Then for the application: Have you ever been wondering how nice it would be to easily maneuver between the energy irradiance (W m-2) and photon irradiance (mol m-2 s-1) calculations? Or how to calculate spectral properties quickly, check the R:FR ratio etc. Or how to easily determine doses that are especially important when doing experiments with supplemental UV-B radiation? Creating informative graphs, highlighting wavebands? Well look no further, Photobiology packages for R, compiled by Pedro J. Aphalo, are here. The packages are documented in pedantic detail and user guides give ample instructions and examples. Please see below an example graph of sun spectrum and annotations for selected wavebands (UV-B and UV-A according to ISO, far-red according to Sellaro et al.).
ISO (2007) Space environment (natural and artificial) - Process for determining solar irradiances. ISO Standard 21348. ISO, Geneva.
ISO/CIE 17166:1999, Erythema reference action spectrum and standard erythema dose.
Sellaro, R., Crepy, M., Trupkin, S. A., Karayekov, E., Buchovsky, A. S., Rossi, C., & Casal, J. J. (2010). Cryptochrome as a sensor of the blue/green ratio of natural radiation in Arabidopsis. Plant Physiology, 154(1), 401-409. doi:10.1104/pp.110.160820.
Plant growth and morphology can be modified with light quality, but could plant pests be affected too? For example narrow bandwidth UV-B light can be used directly and efficiently against the growth of powdery mildew fungi, as thorough investigations in a collaborative project by Cornell researchers and colleagues in Norway have shown. However, the UV-B treatments must be applied at night, so that the wavelengths in natural light can’t repair the damage caused by UV-B light to powdery mildew genome.
Aphids are a tricky problem in lettuce, hiding between the leaves. There they are protected against chemical pesticides as well as natural enemies used against aphids. Aphids can be thwarted with systemic pesticides, that are transported in plant vascular tissues and foliage. But fresh edible plants would be safer, if pests could be under control without pesticides. There would be no need to worry about waiting periods or anyone exposed to chemicals during their use.
In recent experiments done by Irene Vänninen at the Natural Resources Institute Finland, aphid reproduction rate (glasshouse-potato aphids Aulacorthum solani) was monitored on iceberg lettuce seedlings grown under different spectra for three weeks. In all, conditions were good for the aphids, that multiplied their numbers. At the same time, plant growth performance remained on a good level as well, as was demonstrated by plant dry weight, that was not reduced due to the aphids. Detailed analysis of the results is ongoing and it is clear that both direct and indirect effects (through production of plant protective compounds) of light quality will remain an interesting field of study in controlled environment pest management.
Photos by Ari Eskola, LUKE.
Jarmo Holopainen, Professor of Applied Ecology from the University of Eastern Finland, Department of Environmental Science and his research group are doing multifaceted biological and ecological research. The research is related to biological and ecological effects of global change, plant-herbivore interactions, secondary chemistry of plants, biogenic volatile organic compounds and to formation and ecological effects of biogenic secondary organic aerosols. Recent publications range from defence pathways in Scots pine bark after feeding by pine weevil and biotic stress accelerating reactive emission of biogenic volatile compounds leading formation of climate-relevant aerosols in boreal forests, to plant-to-plant communication with volatile defence compounds.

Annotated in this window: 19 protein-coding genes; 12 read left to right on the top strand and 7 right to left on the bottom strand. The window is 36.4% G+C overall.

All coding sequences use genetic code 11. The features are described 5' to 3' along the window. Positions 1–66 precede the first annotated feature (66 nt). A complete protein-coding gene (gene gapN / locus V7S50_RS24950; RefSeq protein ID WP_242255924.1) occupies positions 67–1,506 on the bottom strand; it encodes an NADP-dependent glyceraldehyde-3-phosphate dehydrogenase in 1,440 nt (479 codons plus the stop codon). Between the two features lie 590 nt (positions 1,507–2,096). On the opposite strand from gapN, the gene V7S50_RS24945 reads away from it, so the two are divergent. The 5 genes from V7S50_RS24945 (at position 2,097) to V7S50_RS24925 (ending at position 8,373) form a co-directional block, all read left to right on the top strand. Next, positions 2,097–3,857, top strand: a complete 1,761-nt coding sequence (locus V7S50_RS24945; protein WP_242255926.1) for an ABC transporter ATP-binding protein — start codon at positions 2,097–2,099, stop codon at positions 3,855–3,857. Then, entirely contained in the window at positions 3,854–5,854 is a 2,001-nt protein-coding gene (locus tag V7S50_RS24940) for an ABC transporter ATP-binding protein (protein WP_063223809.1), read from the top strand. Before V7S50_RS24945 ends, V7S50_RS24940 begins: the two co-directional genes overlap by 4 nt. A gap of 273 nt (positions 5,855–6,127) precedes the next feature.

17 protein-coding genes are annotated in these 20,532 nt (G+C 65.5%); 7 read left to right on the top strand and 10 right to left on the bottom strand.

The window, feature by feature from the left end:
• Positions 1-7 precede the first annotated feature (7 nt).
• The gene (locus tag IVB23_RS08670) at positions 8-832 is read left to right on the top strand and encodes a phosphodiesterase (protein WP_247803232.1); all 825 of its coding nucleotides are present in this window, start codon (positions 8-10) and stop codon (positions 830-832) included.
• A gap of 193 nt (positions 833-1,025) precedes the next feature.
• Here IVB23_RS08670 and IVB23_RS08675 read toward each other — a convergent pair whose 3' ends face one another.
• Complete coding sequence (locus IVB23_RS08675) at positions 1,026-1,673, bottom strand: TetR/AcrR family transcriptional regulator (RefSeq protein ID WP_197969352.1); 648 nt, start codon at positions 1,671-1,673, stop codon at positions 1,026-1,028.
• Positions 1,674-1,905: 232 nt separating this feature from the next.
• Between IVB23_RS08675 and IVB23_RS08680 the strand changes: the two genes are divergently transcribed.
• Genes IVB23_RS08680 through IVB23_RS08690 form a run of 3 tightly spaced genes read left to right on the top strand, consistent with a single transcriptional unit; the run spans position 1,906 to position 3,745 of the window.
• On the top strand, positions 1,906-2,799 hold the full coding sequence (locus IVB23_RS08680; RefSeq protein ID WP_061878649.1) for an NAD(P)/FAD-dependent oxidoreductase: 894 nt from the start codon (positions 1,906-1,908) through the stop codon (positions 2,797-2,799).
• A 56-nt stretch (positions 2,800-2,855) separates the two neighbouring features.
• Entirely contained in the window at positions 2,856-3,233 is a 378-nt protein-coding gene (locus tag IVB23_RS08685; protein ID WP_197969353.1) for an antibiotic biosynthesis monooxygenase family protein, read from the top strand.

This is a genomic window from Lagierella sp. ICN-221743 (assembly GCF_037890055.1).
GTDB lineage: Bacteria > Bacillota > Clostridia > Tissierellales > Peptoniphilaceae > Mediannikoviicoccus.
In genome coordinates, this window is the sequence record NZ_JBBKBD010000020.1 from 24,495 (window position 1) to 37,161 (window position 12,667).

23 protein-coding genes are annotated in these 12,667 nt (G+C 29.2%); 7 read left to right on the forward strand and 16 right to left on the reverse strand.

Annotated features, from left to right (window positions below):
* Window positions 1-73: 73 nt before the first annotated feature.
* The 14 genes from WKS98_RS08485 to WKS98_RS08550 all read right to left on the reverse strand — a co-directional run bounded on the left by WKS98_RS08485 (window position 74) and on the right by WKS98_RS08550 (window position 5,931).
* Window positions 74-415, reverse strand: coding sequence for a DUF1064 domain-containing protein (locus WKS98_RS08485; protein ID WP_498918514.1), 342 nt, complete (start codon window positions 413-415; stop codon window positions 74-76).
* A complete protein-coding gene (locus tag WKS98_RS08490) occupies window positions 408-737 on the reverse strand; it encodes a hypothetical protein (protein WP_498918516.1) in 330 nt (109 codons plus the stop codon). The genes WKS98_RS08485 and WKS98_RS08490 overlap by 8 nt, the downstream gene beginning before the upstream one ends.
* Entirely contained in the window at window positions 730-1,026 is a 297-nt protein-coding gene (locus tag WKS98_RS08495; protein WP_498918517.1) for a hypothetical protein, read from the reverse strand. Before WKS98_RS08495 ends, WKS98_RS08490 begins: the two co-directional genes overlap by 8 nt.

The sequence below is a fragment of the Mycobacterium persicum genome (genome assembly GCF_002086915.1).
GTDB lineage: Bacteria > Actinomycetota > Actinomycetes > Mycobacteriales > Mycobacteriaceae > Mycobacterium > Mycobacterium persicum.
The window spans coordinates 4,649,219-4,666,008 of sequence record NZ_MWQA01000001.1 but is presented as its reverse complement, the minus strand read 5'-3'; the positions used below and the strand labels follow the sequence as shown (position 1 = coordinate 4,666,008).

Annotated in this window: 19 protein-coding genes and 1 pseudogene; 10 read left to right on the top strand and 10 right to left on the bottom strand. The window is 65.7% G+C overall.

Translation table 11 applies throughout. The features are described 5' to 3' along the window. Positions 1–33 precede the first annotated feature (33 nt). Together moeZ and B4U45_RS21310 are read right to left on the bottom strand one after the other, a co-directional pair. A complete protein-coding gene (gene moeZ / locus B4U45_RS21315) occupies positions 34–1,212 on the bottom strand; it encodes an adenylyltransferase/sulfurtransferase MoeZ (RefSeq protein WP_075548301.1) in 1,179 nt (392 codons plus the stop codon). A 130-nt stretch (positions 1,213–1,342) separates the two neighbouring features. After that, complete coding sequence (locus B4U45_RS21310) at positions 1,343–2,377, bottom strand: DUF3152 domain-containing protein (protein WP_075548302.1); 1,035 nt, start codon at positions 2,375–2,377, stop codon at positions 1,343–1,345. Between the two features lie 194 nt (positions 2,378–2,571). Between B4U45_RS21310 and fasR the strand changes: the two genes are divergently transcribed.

Recently installed Valoya lights are used to e.g. study the effects of light quality on plant growth, production of phenolic and terpenoid compunds and fine structure of the plants. These pilot experiments are related to a project assessing the possibilities to use modulation of light spectrum for enrichment of secondary metabolites in plants.
Broccoli plants growing under Valoya lights at the University of Eastern Finland.
During the past two weeks I've enjoyed full sunshine, though accompanied by a bit different temperatures, in two continents. First I attended to the LED symposium at the The University of Arizona - CEAC in Tucson (US). All the latest results and ideas presented are available as pdf-files through the event website.
Another meeting was the 50th Horticultural Science Conference in Freising-Weihenstephan (Germany), organized by the Technical University of Munich and the University Weihenstephan-Triesdorf. Topics varied from production of bioactive compounds in carrot, to searching downy mildew resistant basil genotypes and to comparing light spectra in vitro cultivation of ornamental plants: you are encouraged to browse through the book of abstracts.
Valoya B-series with AP673 spectrum used in an experiment with basil and parsley.
Researchers at the Agrifood Research Finland MTT have done a set of interesting rooting experiments with different growth substrates and varying light conditions. Plum variety “Sinikka”, cloudberry “Nyby” and saskatoon “Martin” were rooted either on peat or sphagnum moss based substrates. Valoya AP67, traditional red&blue LEDs and high pressure sodium (HPS) were used as light treatments.
Saskatoons and cloudberries rooting under Valoya AP67 (all pictures by MTT).
Differences in cloudberry seedlings quality were largest between the growth substrates, but some differences between light treatments were also observed, please see the graph below.
On left cloudberry seedlings grown in sphagnum moss, on right in peat, both under Valoya AP67.
Survival of the saskatoon seedlings was low, regardless of light treatment or growth substrate, hence no conclusions were made based on this experiment.